Broker’s corner | Private equity — the canary in the mineshaft?
Dec 4th, 2014 | By FCT
First of three look-aheads for 2015
In the old days, decades before the advent of testing technologies, coal miners used canaries to test the air quality in mines for poisonous gases like methane and carbon monoxide—the poor birds were the most sensitive bellwethers for what the miners couldn’t sense themselves.
2015’s just around the corner. With the Federal government’s 2012 B20 guidelines now heading into their third year, the refinancing marketplace, hard hit by those guidelines might well ask: what are the odds equity take outs might be the “canary in the mineshaft”—a use case to detect just how fragile government regulation has left this sector? And what of innovations elsewhere?
We’ll scope out the data here and then look ahead over the next two posts to brokers’ own “refinancing” thinking: a sharp look at the do’s and don’ts of investing in marketing communications and branding and, finally, a look at why the prospects for an end-to-end solutions toolkit for brokers have never been better.
CAAMP’s 2014 data for equity take outs documents that 11% of homeowners took equity out of their home in 2013/2014, with the average funding at some $55,000. Up-shot? Total equity takeout during the past year stands at $63 billion. And where did the money go? No surprise here: debt consolidation and repayment (about $20.6 billion); next up, $17.4 billion for home renos/repair, then $7.7 billion for investments, $6.6 billion for non-real estate (including university tuition/residence), and $10.3 billion for “other” purposes.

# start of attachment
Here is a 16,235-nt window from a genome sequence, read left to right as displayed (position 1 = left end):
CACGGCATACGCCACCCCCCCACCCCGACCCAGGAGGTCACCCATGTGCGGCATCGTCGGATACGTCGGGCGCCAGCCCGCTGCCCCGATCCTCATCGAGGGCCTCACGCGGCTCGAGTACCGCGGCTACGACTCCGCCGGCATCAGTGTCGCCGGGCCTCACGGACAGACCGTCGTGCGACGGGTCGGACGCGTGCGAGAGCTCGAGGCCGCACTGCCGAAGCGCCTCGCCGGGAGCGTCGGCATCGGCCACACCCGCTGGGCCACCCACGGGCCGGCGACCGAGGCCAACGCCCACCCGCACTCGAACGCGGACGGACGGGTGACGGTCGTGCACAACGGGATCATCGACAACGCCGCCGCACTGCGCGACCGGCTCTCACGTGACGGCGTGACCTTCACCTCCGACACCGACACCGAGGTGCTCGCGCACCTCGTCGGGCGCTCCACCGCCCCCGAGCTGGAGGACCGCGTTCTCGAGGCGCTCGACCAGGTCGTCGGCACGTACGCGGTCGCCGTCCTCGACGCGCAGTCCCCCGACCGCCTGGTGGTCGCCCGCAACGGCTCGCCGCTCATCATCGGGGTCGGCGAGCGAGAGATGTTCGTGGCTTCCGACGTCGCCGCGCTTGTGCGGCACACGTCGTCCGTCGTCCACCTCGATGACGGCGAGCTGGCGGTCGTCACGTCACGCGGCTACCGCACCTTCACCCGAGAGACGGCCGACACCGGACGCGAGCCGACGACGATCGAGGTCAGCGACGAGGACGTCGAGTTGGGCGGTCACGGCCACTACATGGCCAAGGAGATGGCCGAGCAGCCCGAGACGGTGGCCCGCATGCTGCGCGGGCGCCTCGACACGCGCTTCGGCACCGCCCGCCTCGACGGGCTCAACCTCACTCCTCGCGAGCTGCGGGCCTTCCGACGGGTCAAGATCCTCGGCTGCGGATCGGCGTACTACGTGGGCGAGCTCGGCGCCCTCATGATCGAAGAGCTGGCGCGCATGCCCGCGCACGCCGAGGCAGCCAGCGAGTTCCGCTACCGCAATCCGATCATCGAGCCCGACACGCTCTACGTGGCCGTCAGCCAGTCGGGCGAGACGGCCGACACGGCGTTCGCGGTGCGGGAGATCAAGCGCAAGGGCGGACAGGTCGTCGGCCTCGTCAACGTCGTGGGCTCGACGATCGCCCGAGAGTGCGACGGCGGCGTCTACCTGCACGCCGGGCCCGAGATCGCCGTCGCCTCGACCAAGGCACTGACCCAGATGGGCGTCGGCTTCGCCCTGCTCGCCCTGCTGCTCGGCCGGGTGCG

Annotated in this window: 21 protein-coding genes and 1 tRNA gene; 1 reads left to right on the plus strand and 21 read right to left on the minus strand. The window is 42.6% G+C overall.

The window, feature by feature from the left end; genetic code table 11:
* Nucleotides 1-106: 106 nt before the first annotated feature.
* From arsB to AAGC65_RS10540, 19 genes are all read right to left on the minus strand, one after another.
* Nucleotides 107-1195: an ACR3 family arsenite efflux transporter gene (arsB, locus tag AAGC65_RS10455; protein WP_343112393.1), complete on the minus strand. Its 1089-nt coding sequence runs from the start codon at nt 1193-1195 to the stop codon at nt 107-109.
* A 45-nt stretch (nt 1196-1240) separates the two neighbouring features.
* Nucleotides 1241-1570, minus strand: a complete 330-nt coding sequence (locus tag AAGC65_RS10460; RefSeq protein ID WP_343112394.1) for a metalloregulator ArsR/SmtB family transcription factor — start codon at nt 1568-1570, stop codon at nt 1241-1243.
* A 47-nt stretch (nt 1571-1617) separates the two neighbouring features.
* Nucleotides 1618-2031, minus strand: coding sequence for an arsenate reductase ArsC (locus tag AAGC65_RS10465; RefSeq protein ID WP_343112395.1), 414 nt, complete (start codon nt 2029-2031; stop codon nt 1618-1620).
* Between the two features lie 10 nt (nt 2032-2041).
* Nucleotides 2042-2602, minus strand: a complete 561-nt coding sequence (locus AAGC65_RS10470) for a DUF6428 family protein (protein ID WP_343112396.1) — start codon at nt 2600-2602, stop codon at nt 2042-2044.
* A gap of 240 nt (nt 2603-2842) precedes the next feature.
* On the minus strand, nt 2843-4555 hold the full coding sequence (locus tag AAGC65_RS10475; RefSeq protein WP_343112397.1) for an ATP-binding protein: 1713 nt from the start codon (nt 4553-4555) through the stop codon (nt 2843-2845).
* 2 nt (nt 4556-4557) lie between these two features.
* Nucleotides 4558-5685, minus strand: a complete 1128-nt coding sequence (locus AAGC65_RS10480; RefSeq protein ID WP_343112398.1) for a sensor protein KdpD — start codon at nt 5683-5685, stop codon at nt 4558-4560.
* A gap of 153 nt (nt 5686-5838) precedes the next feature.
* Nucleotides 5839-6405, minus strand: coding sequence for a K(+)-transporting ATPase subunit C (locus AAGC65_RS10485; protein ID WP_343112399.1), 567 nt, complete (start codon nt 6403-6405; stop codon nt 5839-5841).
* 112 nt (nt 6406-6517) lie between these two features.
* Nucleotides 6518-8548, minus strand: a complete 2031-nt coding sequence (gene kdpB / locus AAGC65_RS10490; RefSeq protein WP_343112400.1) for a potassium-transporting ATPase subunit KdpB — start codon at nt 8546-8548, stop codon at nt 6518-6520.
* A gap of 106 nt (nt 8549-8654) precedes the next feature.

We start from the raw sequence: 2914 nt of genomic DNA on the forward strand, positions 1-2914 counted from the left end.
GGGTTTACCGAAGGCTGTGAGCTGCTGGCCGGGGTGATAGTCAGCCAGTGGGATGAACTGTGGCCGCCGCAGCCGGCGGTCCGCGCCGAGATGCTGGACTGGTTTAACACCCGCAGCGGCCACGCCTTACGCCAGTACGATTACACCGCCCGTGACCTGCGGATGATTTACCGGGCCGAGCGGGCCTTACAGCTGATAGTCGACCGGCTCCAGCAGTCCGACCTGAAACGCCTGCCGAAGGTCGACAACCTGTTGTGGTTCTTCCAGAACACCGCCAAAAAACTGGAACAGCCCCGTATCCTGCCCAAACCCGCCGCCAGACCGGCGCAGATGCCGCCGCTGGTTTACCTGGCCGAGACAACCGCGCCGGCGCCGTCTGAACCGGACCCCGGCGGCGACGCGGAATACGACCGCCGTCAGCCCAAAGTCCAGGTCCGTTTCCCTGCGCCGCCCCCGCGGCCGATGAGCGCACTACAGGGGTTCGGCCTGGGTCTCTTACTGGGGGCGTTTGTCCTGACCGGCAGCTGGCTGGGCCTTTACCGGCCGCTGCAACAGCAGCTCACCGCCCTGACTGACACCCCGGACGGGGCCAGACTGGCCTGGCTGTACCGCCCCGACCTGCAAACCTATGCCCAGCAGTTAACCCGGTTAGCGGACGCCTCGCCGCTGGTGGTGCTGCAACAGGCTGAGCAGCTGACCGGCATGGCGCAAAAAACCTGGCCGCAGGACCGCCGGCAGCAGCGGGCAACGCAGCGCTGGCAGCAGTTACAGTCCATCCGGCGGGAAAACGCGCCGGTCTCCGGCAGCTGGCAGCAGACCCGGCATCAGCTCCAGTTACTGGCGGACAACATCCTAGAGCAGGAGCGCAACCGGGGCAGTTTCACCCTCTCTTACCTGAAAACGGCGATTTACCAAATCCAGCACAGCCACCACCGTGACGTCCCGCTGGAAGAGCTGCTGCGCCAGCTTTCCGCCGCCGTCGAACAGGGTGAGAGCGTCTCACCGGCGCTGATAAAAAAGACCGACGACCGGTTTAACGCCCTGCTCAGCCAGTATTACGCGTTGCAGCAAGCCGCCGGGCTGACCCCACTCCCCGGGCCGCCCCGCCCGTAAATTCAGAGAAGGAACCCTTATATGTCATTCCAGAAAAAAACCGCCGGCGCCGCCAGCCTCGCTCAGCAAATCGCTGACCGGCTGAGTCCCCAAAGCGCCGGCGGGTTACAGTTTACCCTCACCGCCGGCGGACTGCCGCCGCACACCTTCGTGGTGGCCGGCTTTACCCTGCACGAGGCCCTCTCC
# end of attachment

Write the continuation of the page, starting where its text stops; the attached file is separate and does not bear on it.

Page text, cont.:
Here’s the canary: it’s the US, where market reaction to the subprime horror show of 2008-10 bred several highly innovative equity takeout strategies, the most intriguing of which is the rise of private equity and the commercialization of mortgage equity instruments.
One thing’s certain—the market abhors a vacuum: according to Inside Mortgage Finance, 24% of US real estate equity loans Q1-Q3 2014 were made by non-bank lenders. In the backwash of massive lawsuits, stringent banking standards and intense media scrutiny, traditional US banks have pulled back—way back, in some cases—from the mortgage industry.
In the US, mortgage brokers see this as very good news indeed, as equity loans were dying off, largely, as in Canada, because of tighter regulation (perhaps a good thing, given the precedent) and complex reporting requirements (a mess, according to EXPERT/ease’s research). For US property owners (and owners of multiple properties, especially), this is terrific news for 2015.
Historically, this species of US financing was pegged to the personal financial state of the borrower; now the US regulations allow the loans to be made solely on the property (or property portfolio) itself. These are commercial loans, not residential—and the market’s being driven by lenders seeking to place idle cash and portfolio customers rolling over multiple loans into one portfolio. The first products to market are adjustable rate mortgages, with 30-year amortizations and LTVs up to 75%; the US origination fee structure applies, of course.
Will the US “canary” inspire Canadian deal-making ingenuity in this space? We’ll see in 2015.